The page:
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Updated August 05, 2015.
Plenty of people abuse cognitive-enhancing or psychostimulant drugs in a nonprescription capacity in order to increase productivity, combat fatigue and help with intellectual challenges. Although abuse of cognitive-enhancing drugs like amphetamine, methylphenidate and modafinil (Provigil) is typically associated with university students--an estimated 7 to 20 percent of U.S. college students have reported abusing the drugs--other more surprising groups of people abuse these drugs, too.
For example, 8.9 percent of surgeons surveyed in Germany reported nonprescription use of cognitive-enhancing drugs.
Modafinil (Provigil) is supposed to be less addictive than other psychostimulants like amphetamine; however, we still don't understand exactly how this drug works or its long-term effects. Moreover, modafinil can cause some serious adverse effects and should be taken only when prescribed by a physician.
What is modafinil?
Modafinil is sometimes called a "wakefulness-promoting agent." Researchers believe that this drug works by increasing synaptic availability of neurotransmitters like monoamines, catecholamines, dopamine, serotonin, adenosine, histamine and noradrenaline. Modafinil effects the hypothalamus, hippocampus, and amygdala which are parts of the brain.
Modafinil is a tablet taken by mouth usually once-a-day. Most people who work during the day take the drug in the morning on either a full or empty stomach. However, shift workers who take the drug to promote wakefulness take the drug before their shifts begin.
What does modafinil treat?
Modafinil is used to treat problems with consciousness, arousal and wakefulness. Some conditions treated with modafinil include the following:
- shift-work sleep disorder
- obstructive sleep apnea
- traumatic brain injury
- adjuvant treatment of depression
- palliative or end-of-life care
With respect to palliative or end-of-life care, many specialists choose to prescribe psychostimulants like modafinil because they improve mood faster than psychiatric medications. Furthermore, dependance is of less concern during end-of-life care.
What are the adverse effects of Modafinil?
Moafinil's most common adverse effects include the following:
Other adverse effects include the following:
- difficulty breathing
- chest pain
- irregular heartbeat
- suicidal ideation (thoughts of suicide)
Some of these adverse effects are scary and dangerous so be sure to contact your physician if you experience any of them.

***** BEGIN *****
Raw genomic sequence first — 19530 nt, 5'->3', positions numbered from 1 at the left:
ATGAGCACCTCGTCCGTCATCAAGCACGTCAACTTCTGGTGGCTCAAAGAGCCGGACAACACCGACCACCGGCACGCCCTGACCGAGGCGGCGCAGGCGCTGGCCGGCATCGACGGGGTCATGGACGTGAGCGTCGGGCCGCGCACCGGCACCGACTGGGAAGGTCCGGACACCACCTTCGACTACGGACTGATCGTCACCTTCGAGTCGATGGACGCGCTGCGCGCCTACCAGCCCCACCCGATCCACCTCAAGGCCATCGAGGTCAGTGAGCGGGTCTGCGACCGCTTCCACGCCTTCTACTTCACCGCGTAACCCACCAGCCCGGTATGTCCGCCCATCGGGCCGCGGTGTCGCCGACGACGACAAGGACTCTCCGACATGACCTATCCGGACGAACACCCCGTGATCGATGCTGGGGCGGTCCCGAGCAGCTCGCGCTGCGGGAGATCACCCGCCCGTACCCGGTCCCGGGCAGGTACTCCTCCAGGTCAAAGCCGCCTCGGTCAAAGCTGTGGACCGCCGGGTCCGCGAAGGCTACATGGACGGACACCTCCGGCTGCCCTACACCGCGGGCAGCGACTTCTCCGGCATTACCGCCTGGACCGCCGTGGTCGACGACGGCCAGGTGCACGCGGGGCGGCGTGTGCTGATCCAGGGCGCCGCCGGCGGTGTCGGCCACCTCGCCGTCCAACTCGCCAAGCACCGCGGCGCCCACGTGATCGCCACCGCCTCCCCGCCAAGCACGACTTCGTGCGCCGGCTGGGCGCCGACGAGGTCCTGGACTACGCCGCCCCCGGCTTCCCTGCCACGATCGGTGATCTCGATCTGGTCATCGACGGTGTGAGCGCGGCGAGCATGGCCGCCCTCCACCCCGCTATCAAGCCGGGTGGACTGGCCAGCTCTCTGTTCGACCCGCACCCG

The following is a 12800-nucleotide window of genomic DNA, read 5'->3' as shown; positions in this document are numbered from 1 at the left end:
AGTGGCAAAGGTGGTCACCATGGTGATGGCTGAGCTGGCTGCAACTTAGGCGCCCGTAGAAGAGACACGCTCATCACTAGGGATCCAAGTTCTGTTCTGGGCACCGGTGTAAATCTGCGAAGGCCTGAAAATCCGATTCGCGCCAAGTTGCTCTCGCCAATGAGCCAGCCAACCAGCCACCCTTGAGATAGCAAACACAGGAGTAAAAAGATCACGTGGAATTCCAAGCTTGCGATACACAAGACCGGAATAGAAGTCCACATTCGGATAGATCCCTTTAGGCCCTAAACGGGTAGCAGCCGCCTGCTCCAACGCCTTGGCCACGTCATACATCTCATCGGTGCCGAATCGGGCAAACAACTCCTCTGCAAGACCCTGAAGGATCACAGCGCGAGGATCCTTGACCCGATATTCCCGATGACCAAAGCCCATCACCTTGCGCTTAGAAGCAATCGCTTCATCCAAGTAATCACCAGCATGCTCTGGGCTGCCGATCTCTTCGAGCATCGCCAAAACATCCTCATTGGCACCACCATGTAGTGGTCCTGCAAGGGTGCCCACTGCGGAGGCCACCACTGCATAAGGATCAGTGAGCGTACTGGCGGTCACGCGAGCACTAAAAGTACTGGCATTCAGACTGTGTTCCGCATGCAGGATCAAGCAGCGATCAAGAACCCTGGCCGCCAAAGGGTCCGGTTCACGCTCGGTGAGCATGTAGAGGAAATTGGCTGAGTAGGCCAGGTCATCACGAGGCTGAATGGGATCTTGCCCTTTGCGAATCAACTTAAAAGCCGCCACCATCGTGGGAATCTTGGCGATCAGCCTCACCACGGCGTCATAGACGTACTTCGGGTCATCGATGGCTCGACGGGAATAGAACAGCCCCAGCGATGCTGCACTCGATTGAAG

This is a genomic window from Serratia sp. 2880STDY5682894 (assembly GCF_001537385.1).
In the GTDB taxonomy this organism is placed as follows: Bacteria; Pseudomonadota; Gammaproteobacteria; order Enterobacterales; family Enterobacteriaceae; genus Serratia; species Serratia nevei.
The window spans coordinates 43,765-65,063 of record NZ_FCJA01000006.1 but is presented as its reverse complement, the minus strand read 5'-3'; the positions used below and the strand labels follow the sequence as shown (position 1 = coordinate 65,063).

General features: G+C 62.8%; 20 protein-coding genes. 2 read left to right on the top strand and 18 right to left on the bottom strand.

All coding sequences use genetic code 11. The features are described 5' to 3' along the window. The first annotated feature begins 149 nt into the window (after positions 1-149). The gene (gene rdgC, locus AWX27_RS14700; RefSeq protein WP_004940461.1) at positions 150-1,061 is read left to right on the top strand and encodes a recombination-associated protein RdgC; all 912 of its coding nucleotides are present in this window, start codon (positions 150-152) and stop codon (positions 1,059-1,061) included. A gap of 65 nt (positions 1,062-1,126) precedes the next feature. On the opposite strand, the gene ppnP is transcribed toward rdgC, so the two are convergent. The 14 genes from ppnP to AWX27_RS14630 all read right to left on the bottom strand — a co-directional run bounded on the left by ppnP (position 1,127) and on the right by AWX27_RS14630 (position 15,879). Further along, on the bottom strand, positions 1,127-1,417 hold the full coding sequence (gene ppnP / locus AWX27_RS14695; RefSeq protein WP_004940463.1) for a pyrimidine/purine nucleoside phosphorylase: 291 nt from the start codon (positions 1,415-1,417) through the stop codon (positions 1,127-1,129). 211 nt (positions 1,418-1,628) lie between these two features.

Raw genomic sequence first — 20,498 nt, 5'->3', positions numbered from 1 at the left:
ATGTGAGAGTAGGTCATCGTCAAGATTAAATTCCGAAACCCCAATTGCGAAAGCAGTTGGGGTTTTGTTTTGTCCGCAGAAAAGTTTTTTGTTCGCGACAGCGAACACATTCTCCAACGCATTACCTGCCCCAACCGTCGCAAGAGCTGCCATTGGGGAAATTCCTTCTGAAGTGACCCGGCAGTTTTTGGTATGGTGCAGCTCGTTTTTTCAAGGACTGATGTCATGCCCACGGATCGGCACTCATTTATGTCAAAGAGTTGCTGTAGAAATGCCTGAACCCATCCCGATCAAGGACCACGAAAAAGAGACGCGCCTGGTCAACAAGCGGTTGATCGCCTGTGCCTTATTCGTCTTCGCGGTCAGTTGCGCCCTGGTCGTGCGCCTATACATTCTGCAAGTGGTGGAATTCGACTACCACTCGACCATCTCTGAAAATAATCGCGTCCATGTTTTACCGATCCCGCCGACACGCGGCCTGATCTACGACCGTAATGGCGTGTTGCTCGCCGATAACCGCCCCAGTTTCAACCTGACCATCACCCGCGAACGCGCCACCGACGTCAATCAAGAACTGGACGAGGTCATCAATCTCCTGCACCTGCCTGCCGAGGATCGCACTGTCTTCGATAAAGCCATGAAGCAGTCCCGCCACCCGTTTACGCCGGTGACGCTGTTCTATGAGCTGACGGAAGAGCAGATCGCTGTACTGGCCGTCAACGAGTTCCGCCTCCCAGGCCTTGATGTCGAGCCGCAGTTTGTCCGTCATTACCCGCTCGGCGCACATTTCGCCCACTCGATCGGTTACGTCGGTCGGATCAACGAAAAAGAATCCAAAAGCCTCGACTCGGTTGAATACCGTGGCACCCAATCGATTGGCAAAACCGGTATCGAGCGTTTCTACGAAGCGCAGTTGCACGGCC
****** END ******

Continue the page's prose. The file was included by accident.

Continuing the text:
Additionally, some of these adverse effects such as insomnia, restlessness, chest pain, nausea and confusion may result from overdose with modafinil. If you suspect overdose, call emergency services or contact a physician immediately.
What are some contraindications for modafinil use?
Modafinil isn't for everyone, and before your physician prescribes you this medication, you should inform her of the following:
- allergy to modefanil or armodafinil (an enantiomer of modafinil);
- antidepressant medications including SSRIs, TCAs and benzodiazepines;
- antiseizure medications like phenytoin and carbemazapine;
- antifungal medications like itraconazole and ketoconazole;
- illicit drug abuse or dependence;
- vitamins, nutritional supplements and herbal supplements.
People who have angina or recently had a heart attack shouldn't be given modafinil. Furthermore, it's unclear the effect that modafinil has on seizure threshold. Thus, modafinil may be dangerous in people with epilepsy and other seizure disorders.
There are no long-term studies on the effects of modafinil on the brain. A physician must carefully consider whether to prescribe modafinil and weigh the benefit of its stimulant properties with potential adverse effects. Although modafinil is probably less addictive than other stimulants like amphetamines and methylphenidate, it still can likely lead to dependence.
Every time a physician makes the decision to prescribe modafinil, this decision is patient specific. In other words, if you're prescribed modafinil or any other psychostimulant, this prescription is only for you. You shouldn't share or sell modafinil--or any prescription drug for that matter. Such diversion is harmful and illegal.
Liu D, Norman MA, Singh B, Lee K. Depression & Other Mental Health Issues. In: Williams BA, Chang A, Ahalt C, Chen H, Conant R, Landefeld C, Ritchie C, Yukawa M. eds. Current Diagnosis & Treatment: Geriatrics, Second Edition. New York, NY: McGraw-Hill; 2014. Accessed July 27, 2015.
Siu G. Pharmacotherapy. In: Maitin IB, Cruz E. eds. CURRENT Diagnosis & Treatment: Physical Medicine & Rehabilitation. New York, NY: McGraw-Hill; 2015. Accessed July 27, 2015.
Article titled "Prevalence of cognitive enhancer use among New Zealand tertiary students" by S Ram and co-authors from Drug and Alcohol Review published in 2015. Accessed on 7/27/2015.